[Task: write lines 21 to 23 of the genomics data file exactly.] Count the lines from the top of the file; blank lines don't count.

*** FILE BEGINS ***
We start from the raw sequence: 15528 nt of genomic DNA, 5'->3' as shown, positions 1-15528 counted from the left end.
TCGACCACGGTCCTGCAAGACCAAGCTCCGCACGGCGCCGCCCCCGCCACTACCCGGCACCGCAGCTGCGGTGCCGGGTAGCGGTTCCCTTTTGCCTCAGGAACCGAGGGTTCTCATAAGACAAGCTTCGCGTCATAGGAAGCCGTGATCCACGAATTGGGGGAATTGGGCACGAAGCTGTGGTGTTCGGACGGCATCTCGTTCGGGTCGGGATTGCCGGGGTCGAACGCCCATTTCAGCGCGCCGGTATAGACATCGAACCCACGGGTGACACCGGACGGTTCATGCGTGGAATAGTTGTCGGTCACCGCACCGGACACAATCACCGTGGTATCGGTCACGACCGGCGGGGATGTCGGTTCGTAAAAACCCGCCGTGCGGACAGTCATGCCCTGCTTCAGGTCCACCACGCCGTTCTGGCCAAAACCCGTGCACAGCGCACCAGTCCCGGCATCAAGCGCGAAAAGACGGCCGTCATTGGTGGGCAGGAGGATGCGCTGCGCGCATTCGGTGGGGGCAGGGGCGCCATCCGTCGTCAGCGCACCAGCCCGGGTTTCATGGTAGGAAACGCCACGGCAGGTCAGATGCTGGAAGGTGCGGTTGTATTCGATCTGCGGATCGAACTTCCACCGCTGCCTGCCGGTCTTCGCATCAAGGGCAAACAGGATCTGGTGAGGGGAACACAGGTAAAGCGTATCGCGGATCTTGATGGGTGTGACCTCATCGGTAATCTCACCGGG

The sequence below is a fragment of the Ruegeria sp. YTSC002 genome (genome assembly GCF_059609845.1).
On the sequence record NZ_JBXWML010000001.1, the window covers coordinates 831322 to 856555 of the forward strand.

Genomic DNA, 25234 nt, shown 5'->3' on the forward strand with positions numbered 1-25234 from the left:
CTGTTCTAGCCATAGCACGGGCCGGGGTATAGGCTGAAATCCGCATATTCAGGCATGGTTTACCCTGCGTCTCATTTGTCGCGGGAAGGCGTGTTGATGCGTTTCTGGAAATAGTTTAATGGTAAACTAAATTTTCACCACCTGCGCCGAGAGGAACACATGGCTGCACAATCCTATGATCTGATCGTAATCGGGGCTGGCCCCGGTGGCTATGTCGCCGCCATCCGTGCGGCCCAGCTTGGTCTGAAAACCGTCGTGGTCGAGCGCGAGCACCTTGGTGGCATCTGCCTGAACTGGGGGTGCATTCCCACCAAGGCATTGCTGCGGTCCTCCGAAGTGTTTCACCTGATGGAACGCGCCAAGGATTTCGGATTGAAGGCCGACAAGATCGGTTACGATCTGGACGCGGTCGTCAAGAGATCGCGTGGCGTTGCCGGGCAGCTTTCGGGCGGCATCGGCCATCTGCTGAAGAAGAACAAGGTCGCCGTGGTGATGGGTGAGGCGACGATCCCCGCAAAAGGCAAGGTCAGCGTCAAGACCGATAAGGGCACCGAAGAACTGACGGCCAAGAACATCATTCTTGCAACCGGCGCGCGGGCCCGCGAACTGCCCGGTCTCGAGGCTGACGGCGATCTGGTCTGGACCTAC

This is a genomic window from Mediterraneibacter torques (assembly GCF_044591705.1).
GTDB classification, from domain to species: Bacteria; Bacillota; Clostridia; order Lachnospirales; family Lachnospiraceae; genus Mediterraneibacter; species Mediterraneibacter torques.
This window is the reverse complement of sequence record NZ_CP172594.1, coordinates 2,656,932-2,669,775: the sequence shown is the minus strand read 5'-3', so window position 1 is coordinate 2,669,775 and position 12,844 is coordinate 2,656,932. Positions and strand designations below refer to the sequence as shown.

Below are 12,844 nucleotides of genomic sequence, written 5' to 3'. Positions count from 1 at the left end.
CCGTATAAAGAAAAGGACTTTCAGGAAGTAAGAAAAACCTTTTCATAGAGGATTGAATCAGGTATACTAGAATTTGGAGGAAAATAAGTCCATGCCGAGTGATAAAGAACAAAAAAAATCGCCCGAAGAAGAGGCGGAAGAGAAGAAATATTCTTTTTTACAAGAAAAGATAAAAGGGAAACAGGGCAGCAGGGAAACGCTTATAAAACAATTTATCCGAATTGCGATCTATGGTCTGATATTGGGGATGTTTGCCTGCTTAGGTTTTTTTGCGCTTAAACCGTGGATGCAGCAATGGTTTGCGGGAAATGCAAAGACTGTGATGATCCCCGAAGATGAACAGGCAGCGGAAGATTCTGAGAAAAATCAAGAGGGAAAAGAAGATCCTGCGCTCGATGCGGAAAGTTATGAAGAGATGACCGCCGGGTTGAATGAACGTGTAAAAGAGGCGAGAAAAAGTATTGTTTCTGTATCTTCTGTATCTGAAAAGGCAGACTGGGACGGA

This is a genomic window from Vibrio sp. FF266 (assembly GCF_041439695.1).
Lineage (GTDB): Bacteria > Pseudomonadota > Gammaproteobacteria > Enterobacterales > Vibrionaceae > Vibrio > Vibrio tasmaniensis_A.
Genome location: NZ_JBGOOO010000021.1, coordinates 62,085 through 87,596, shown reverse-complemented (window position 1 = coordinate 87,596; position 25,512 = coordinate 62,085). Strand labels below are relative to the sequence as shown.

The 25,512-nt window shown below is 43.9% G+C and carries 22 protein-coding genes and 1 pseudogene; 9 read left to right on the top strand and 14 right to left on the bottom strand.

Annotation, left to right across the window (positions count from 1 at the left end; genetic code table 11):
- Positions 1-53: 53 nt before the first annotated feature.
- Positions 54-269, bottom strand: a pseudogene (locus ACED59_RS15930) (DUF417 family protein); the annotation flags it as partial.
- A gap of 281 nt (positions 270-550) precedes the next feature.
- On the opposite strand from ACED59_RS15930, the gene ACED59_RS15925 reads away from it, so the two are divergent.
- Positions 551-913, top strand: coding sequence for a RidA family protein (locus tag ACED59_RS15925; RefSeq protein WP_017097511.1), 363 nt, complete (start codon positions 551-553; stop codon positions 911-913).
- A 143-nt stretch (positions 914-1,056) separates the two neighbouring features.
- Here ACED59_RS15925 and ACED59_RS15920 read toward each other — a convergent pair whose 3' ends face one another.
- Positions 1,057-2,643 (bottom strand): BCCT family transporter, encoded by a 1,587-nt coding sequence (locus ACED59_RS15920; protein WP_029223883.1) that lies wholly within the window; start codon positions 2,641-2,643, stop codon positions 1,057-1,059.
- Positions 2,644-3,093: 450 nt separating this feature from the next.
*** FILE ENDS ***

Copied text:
- Positions 551-913, top strand: coding sequence for a RidA family protein (locus tag ACED59_RS15925; RefSeq protein WP_017097511.1), 363 nt, complete (start codon positions 551-553; stop codon positions 911-913).
- A 143-nt stretch (positions 914-1,056) separates the two neighbouring features.
- Here ACED59_RS15925 and ACED59_RS15920 read toward each other — a convergent pair whose 3' ends face one another.